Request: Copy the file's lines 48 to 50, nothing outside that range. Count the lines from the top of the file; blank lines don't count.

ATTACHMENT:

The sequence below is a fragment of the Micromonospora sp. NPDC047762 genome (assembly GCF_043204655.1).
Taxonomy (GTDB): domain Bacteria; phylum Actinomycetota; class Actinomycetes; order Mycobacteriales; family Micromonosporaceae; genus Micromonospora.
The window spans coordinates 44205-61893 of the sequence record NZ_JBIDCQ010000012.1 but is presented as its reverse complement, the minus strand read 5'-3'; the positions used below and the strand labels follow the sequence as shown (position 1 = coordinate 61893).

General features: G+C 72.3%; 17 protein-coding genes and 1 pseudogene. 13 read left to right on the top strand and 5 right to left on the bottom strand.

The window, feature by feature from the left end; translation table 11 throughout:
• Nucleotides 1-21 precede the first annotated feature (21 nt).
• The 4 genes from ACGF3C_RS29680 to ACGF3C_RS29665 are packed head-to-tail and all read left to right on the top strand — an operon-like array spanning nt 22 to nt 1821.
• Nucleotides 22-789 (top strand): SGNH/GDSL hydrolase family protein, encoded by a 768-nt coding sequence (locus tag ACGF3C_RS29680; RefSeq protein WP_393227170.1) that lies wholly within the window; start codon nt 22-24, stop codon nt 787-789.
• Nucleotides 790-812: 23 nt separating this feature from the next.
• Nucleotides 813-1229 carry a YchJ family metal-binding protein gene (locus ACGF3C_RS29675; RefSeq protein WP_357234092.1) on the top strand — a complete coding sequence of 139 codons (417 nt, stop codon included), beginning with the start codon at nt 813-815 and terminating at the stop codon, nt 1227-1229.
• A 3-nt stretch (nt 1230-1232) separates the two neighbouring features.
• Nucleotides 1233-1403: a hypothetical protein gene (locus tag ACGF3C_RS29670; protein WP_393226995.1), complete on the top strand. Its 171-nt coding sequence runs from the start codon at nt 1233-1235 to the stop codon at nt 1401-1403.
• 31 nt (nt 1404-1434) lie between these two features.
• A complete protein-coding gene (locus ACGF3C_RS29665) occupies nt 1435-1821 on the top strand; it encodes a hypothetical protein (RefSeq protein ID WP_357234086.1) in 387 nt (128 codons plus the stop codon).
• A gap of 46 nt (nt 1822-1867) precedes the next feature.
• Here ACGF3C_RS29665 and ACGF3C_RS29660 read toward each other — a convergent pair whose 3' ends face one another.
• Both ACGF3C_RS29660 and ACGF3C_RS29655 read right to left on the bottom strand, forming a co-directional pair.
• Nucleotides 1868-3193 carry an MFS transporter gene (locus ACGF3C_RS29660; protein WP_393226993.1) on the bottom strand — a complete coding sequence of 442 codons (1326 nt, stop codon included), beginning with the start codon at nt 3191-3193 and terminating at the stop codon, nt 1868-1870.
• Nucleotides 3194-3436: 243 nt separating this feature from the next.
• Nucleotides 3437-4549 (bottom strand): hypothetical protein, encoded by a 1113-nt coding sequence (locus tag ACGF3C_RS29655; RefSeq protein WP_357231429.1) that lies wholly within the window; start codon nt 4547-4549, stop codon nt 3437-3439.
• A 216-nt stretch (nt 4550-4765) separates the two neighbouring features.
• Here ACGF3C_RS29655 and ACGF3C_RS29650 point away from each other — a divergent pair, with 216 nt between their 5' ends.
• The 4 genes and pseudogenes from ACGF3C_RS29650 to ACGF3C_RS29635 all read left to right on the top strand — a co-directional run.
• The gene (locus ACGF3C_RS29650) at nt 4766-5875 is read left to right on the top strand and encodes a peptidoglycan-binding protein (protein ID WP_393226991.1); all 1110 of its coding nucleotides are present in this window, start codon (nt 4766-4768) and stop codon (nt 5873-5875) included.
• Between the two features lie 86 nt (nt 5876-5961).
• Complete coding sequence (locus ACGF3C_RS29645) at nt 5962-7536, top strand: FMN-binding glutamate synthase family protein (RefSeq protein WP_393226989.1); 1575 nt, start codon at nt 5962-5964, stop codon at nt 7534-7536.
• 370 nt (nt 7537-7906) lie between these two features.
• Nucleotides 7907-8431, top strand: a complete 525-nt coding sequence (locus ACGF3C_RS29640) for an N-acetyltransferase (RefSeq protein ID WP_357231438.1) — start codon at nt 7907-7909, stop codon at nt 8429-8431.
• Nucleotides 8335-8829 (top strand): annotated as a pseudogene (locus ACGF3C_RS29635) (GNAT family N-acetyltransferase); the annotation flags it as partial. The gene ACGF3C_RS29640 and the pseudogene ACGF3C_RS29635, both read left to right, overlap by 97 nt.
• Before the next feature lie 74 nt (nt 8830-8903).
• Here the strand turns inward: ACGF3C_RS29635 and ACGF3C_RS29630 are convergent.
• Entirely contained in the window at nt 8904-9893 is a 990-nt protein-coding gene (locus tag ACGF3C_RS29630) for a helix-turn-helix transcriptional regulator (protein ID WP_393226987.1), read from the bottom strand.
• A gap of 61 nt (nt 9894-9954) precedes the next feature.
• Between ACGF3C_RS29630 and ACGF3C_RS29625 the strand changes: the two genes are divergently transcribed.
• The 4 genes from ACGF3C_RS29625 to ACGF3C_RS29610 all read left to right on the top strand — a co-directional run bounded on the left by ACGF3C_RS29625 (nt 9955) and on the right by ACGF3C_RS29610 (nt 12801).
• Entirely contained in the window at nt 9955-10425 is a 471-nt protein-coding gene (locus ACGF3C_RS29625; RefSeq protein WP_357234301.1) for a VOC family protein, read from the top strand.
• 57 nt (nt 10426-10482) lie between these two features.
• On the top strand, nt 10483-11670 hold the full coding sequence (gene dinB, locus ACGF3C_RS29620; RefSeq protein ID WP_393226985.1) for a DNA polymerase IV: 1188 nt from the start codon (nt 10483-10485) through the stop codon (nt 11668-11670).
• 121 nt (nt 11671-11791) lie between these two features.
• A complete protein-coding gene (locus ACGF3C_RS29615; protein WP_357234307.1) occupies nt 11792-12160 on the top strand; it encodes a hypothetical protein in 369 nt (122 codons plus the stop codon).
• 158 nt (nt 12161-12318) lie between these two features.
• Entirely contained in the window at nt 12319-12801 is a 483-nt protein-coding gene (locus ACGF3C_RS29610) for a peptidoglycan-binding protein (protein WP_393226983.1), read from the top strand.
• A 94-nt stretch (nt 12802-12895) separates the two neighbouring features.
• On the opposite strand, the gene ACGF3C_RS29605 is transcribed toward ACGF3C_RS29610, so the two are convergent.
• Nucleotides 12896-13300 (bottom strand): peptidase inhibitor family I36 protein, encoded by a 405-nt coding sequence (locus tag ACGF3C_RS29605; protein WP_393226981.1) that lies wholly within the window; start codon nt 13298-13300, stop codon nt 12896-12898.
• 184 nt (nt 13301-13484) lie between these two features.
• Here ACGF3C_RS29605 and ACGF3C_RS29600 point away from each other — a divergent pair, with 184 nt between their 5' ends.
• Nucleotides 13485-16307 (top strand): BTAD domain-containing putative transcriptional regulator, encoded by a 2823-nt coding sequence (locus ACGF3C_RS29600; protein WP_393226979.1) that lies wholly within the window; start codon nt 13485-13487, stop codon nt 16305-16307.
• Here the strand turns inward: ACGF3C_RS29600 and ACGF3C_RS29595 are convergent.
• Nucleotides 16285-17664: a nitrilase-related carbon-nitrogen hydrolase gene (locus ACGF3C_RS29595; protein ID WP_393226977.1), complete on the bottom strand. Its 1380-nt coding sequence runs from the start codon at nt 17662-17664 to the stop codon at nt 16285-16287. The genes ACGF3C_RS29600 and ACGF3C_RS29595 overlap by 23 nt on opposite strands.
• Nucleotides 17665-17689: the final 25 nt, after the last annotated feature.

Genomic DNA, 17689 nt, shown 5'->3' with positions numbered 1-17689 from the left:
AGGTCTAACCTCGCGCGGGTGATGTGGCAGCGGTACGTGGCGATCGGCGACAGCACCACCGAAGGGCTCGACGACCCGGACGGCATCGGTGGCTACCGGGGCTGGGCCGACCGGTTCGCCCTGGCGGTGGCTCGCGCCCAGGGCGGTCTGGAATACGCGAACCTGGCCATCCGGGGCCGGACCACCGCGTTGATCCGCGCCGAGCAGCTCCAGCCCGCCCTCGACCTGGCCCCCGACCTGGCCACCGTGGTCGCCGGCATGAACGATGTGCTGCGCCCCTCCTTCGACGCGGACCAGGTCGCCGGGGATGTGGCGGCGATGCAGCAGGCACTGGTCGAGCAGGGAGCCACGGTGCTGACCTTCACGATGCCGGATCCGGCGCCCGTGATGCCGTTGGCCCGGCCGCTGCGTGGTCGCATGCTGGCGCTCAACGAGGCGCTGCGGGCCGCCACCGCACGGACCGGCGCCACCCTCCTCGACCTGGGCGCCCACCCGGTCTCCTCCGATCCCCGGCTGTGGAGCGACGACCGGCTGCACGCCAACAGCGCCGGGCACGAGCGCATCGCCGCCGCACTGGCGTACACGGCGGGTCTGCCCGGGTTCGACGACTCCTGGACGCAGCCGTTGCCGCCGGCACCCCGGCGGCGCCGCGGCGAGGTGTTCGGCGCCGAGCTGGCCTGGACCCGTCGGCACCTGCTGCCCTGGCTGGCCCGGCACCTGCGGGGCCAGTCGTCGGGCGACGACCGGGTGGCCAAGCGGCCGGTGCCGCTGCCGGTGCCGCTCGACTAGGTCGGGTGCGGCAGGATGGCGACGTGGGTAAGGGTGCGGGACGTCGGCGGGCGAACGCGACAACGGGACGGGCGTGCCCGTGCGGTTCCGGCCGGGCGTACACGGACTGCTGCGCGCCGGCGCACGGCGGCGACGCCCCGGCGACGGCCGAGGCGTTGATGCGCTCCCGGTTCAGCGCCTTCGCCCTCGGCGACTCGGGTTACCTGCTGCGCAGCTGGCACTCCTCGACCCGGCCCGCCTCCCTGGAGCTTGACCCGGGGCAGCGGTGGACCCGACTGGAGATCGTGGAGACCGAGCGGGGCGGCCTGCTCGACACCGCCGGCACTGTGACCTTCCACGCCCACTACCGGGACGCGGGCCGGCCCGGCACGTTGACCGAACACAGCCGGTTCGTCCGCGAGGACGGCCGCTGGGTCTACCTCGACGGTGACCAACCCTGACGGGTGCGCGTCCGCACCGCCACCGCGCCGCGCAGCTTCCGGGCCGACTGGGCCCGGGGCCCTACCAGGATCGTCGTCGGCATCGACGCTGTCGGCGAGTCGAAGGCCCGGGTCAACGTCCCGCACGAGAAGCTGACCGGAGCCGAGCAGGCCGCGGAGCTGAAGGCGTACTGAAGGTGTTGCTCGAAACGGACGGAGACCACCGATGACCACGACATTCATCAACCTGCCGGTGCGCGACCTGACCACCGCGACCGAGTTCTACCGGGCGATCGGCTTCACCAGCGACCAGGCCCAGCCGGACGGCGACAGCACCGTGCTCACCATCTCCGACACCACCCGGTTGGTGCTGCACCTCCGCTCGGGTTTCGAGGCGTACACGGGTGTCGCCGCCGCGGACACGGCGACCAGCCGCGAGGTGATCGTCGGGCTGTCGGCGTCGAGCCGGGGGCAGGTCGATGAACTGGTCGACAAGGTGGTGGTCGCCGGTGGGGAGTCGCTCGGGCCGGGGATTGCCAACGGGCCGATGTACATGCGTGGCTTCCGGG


• Nucleotides 13485-16307 (top strand): BTAD domain-containing putative transcriptional regulator, encoded by a 2823-nt coding sequence (locus ACGF3C_RS29600; protein WP_393226979.1) that lies wholly within the window; start codon nt 13485-13487, stop codon nt 16305-16307.
• Here the strand turns inward: ACGF3C_RS29600 and ACGF3C_RS29595 are convergent.
• Nucleotides 16285-17664: a nitrilase-related carbon-nitrogen hydrolase gene (locus ACGF3C_RS29595; protein ID WP_393226977.1), complete on the bottom strand. Its 1380-nt coding sequence runs from the start codon at nt 17662-17664 to the stop codon at nt 16285-16287. The genes ACGF3C_RS29600 and ACGF3C_RS29595 overlap by 23 nt on opposite strands.